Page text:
Taking on debt is a big decision that can potentially improve your future financial decision but can also cripple it. Good debts are often considered to be investments for your future that provide some return or future opportunity. A bad debt, however, could hurt your finances in the short- and long term. This article covers the differences and shares examples of each type of debt.

Good Debt vs. Bad Debt

Many people consider all debt “bad” and try to avoid it at all costs. However, navigating life without taking on some debt is challenging. That’s why it’s important to determine whether the debt is good or bad for your situation before moving forward. Some debts that others consider to be good might actually be bad for you.

A bad debt is money you borrow that can lead to financial problems or obstacles for you in the future. Bad debts often lead to financial struggles as you borrow money for things you can’t afford and end up struggling to make payments on that debt. This can lead to a cycle of paying large amounts of interest on your purchases, making things much more expensive than they should be.

Good debt is still debt. It is money you’re borrowing for a purpose that makes it valuable. That means that good debt is typically money you borrow for something that will increase your total net worth, help you build wealth, or increase your financial opportunities for the future. Good debt is typically an investment into something that can create a better return for you.

Examples of Bad Debt


High-interest consumer debt is considered bad because you’re not borrowing to buy anything that will benefit you financially. Bad debt also typically funds depreciating assets and isn’t considered a strong investment. Here are some examples of what many people consider to be bad debt:

  • Consumer debt (such as buying clothes or gifts)
  • Buying something you can’t afford
  • Auto loans
  • Borrowing more than you can afford to make payments on
  • Student loans for a degree that won’t help you earn more money

It’s important to note that the type of purchases you make when borrowing money is only one consideration of whether it is a good or bad debt. If you can’t afford to make the payments on what you’re borrowing, it’s a bad debt because it will hurt your finances. This is why it’s essential to ensure that any amount of money you’re borrowing still leaves you with a low debt-to-income ratio. You also need to make sure that any debt is right for your situation, regardless of what others say.

Examples of Good Debt

A good debt generally provides a positive return on investment for your situation. If you’re trying to determine whether what you are borrowing is a good debt, consider calculating the potential return for your investment. For example, if you are borrowing money to go to school, it might be a good debt if it improves your ability to make more money for the rest of your life. You can calculate the potential versus what you would make without the degree and see if that education’s cost is worth it.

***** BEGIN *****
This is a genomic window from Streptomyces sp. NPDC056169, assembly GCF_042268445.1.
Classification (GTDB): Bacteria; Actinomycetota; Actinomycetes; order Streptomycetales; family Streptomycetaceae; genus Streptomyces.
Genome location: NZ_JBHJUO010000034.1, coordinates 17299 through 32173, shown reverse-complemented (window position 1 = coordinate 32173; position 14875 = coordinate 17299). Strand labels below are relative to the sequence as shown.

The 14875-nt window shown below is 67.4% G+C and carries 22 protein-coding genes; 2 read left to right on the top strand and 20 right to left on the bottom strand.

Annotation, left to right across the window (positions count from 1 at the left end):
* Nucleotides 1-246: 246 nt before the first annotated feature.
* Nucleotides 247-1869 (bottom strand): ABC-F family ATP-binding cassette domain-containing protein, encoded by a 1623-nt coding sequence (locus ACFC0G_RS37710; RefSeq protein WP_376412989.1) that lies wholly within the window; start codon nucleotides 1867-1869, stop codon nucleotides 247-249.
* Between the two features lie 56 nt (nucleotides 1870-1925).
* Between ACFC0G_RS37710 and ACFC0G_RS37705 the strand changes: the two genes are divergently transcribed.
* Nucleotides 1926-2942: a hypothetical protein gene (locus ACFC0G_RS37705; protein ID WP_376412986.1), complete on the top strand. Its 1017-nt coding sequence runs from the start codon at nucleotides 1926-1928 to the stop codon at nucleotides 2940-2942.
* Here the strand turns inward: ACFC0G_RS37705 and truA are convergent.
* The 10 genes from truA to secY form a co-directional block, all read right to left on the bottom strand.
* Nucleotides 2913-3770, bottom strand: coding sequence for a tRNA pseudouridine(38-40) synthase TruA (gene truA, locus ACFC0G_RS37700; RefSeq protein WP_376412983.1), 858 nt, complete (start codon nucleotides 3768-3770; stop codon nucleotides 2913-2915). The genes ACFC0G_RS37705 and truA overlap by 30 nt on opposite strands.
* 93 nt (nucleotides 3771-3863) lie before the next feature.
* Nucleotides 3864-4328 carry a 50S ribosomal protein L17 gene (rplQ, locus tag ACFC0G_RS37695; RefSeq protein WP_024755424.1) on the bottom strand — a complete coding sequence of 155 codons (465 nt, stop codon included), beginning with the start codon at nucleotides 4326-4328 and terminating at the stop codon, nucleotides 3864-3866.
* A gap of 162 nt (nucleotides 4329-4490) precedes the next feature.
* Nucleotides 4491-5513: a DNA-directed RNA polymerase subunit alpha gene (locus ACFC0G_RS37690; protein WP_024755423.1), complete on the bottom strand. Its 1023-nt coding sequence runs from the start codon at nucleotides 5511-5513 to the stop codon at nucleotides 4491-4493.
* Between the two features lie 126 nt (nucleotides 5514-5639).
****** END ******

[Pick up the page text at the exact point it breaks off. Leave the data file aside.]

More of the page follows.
Good debts could come from a variety of sources. Here are some examples of the most popular types of debt that many consider being good debt:

This isn’t an all-inclusive list, but these are all investments that create a higher potential payout when you sell that asset or help you make more money in your career. Some consider an auto loan to be good debt because many people need a car to get to work. Still, it is considered a bad debt because cars depreciate almost immediately.

Considerations Before Taking on Any Debt


Before you decide to take on any debt, there are certain steps you should take to help you determine if it’s a good or bad debt opportunity for your finances. Remember, good and bad debts aren’t going to be the same for everyone. Each one will help you get your hands around your finances better and improve your overall decision-making so that your money doesn’t come back to hurt you in the future.

Here are the things you may want to consider before taking on debt:

  • Can You Find Money Somewhere Else: Is there any other way to pay for what you’re purchasing? For example, what can you do to lower the total amount of debt you must take out if you’re borrowing money for school?
  • Potential Return: What is the return on your investment going to be? For example, when you buy real estate, the chances of the return being higher than what you pay is pretty good. 
  • Whether You Can Afford It: Can you afford to make the payments in a way that will actually pay the debt off instead of just making interest payments?
  • Whether You Need to Make the Purchase: Do you need what you are purchasing to put yourself in a better financial position? 
  • How Long it Will Take to Pay Off: Before taking on debt, you should know how long it will take you to pay off that debt. 

Overall, no decision to take on debt should be made lightly. Make sure you exhaust all avenues of finding money before taking on debt and then do what you can to limit the amount you’ll need to borrow.

The Bottom Line

When considering whether a debt is “good” or “bad,” you should first analyze what you’re buying. Nothing is a good debt if you can’t afford to pay it off in a timely manner for what you’re borrowing. For example, you won’t be paying off a house in a year or two, but you can pay it off by the end of your mortgage term. Overall, choosing to only borrow money for strong investments will improve your financial health and help you make better decisions.

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